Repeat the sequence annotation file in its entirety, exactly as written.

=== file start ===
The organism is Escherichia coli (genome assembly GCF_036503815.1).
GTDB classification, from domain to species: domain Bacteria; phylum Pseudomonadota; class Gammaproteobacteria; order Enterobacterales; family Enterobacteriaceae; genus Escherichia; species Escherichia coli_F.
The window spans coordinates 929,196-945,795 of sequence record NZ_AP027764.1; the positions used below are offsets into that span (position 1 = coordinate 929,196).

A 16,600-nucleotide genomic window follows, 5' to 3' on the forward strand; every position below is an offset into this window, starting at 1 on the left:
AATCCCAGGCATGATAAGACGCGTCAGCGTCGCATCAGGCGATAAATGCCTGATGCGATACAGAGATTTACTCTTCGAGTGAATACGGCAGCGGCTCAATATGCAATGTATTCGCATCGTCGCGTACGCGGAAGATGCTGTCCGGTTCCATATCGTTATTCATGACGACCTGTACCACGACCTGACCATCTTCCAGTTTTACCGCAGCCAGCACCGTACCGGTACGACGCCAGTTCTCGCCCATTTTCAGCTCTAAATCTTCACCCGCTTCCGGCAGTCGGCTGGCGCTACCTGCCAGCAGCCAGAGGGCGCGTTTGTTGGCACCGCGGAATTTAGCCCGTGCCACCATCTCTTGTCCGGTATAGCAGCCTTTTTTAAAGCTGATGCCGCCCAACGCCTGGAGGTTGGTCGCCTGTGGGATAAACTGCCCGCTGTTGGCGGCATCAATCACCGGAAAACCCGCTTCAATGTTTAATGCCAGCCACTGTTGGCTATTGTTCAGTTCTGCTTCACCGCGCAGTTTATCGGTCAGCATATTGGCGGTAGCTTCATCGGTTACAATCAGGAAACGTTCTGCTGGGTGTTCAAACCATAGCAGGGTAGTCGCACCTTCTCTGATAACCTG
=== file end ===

The organism is Escherichia coli (genome assembly GCF_036503815.1).
GTDB classification, from domain to species: domain Bacteria; phylum Pseudomonadota; class Gammaproteobacteria; order Enterobacterales; family Enterobacteriaceae; genus Escherichia; species Escherichia coli_F.
The window spans coordinates 929,196-945,795 of sequence record NZ_AP027764.1; the positions used below are offsets into that span (position 1 = coordinate 929,196).

A 16,600-nucleotide genomic window follows, 5' to 3' on the forward strand; every position below is an offset into this window, starting at 1 on the left:
AATCCCAGGCATGATAAGACGCGTCAGCGTCGCATCAGGCGATAAATGCCTGATGCGATACAGAGATTTACTCTTCGAGTGAATACGGCAGCGGCTCAATATGCAATGTATTCGCATCGTCGCGTACGCGGAAGATGCTGTCCGGTTCCATATCGTTATTCATGACGACCTGTACCACGACCTGACCATCTTCCAGTTTTACCGCAGCCAGCACCGTACCGGTACGACGCCAGTTCTCGCCCATTTTCAGCTCTAAATCTTCACCCGCTTCCGGCAGTCGGCTGGCGCTACCTGCCAGCAGCCAGAGGGCGCGTTTGTTGGCACCGCGGAATTTAGCCCGTGCCACCATCTCTTGTCCGGTATAGCAGCCTTTTTTAAAGCTGATGCCGCCCAACGCCTGGAGGTTGGTCGCCTGTGGGATAAACTGCCCGCTGTTGGCGGCATCAATCACCGGAAAACCCGCTTCAATGTTTAATGCCAGCCACTGTTGGCTATTGTTCAGTTCTGCTTCACCGCGCAGTTTATCGGTCAGCATATTGGCGGTAGCTTCATCGGTTACAATCAGGAAACGTTCTGCTGGGTGTTCAAACCATAGCAGGGTAGTCGCACCTTCTCTGATAACCTG